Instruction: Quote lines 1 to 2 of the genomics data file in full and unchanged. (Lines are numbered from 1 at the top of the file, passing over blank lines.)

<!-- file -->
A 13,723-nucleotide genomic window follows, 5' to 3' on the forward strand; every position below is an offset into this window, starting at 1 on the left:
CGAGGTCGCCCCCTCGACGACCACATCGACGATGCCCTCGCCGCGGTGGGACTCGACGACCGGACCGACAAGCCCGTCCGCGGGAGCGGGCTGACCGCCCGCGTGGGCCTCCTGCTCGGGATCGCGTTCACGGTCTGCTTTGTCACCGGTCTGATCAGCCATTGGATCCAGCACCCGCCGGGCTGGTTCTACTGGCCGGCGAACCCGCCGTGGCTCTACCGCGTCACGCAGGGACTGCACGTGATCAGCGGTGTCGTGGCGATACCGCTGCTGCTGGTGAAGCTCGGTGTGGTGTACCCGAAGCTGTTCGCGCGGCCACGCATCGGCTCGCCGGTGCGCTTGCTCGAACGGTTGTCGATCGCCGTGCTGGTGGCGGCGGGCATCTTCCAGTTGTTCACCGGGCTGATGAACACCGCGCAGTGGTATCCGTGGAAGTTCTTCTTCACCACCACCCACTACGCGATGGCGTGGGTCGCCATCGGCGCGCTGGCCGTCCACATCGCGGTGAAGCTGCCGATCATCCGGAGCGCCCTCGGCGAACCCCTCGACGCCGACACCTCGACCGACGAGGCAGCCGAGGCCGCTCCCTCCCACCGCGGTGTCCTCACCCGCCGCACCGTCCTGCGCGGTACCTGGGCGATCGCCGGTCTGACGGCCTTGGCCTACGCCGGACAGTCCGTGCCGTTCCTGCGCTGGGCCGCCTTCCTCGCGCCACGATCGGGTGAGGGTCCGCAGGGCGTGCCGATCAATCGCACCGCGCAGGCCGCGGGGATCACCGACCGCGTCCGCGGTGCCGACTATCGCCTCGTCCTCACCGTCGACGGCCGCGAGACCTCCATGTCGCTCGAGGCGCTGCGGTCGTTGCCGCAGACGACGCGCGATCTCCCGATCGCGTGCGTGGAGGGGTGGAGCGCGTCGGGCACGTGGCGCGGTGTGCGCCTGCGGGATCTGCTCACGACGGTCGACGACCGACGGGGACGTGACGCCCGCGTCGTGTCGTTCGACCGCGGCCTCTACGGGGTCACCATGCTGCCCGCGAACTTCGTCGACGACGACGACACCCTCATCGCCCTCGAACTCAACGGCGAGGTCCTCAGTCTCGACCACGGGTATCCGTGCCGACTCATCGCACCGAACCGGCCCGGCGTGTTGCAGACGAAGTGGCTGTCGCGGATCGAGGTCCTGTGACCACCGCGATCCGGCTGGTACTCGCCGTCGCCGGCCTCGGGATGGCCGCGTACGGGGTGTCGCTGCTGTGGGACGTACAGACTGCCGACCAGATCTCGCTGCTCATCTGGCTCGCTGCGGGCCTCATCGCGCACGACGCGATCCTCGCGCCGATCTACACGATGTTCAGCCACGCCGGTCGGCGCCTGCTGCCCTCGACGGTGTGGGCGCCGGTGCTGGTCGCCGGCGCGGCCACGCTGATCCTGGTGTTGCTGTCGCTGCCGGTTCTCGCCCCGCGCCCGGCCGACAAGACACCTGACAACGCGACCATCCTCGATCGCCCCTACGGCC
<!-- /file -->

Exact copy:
A 13,723-nucleotide genomic window follows, 5' to 3' on the forward strand; every position below is an offset into this window, starting at 1 on the left:
CGAGGTCGCCCCCTCGACGACCACATCGACGATGCCCTCGCCGCGGTGGGACTCGACGACCGGACCGACAAGCCCGTCCGCGGGAGCGGGCTGACCGCCCGCGTGGGCCTCCTGCTCGGGATCGCGTTCACGGTCTGCTTTGTCACCGGTCTGATCAGCCATTGGATCCAGCACCCGCCGGGCTGGTTCTACTGGCCGGCGAACCCGCCGTGGCTCTACCGCGTCACGCAGGGACTGCACGTGATCAGCGGTGTCGTGGCGATACCGCTGCTGCTGGTGAAGCTCGGTGTGGTGTACCCGAAGCTGTTCGCGCGGCCACGCATCGGCTCGCCGGTGCGCTTGCTCGAACGGTTGTCGATCGCCGTGCTGGTGGCGGCGGGCATCTTCCAGTTGTTCACCGGGCTGATGAACACCGCGCAGTGGTATCCGTGGAAGTTCTTCTTCACCACCACCCACTACGCGATGGCGTGGGTCGCCATCGGCGCGCTGGCCGTCCACATCGCGGTGAAGCTGCCGATCATCCGGAGCGCCCTCGGCGAACCCCTCGACGCCGACACCTCGACCGACGAGGCAGCCGAGGCCGCTCCCTCCCACCGCGGTGTCCTCACCCGCCGCACCGTCCTGCGCGGTACCTGGGCGATCGCCGGTCTGACGGCCTTGGCCTACGCCGGACAGTCCGTGCCGTTCCTGCGCTGGGCCGCCTTCCTCGCGCCACGATCGGGTGAGGGTCCGCAGGGCGTGCCGATCAATCGCACCGCGCAGGCCGCGGGGATCACCGACCGCGTCCGCGGTGCCGACTATCGCCTCGTCCTCACCGTCGACGGCCGCGAGACCTCCATGTCGCTCGAGGCGCTGCGGTCGTTGCCGCAGACGACGCGCGATCTCCCGATCGCGTGCGTGGAGGGGTGGAGCGCGTCGGGCACGTGGCGCGGTGTGCGCCTGCGGGATCTGCTCACGACGGTCGACGACCGACGGGGACGTGACGCCCGCGTCGTGTCGTTCGACCGCGGCCTCTACGGGGTCACCATGCTGCCCGCGAACTTCGTCGACGACGACGACACCCTCATCGCCCTCGAACTCAACGGCGAGGTCCTCAGTCTCGACCACGGGTATCCGTGCCGACTCATCGCACCGAACCGGCCCGGCGTGTTGCAGACGAAGTGGCTGTCGCGGATCGAGGTCCTGTGACCACCGCGATCCGGCTGGTACTCGCCGTCGCCGGCCTCGGGATGGCCGCGTACGGGGTGTCGCTGCTGTGGGACGTACAGACTGCCGACCAGATCTCGCTGCTCATCTGGCTCGCTGCGGGCCTCATCGCGCACGACGCGATCCTCGCGCCGATCTACACGATGTTCAGCCACGCCGGTCGGCGCCTGCTGCCCTCGACGGTGTGGGCGCCGGTGCTGGTCGCCGGCGCGGCCACGCTGATCCTGGTGTTGCTGTCGCTGCCGGTTCTCGCCCCGCGCCCGGCCGACAAGACACCTGACAACGCGACCATCCTCGATCGCCCCTACGGCC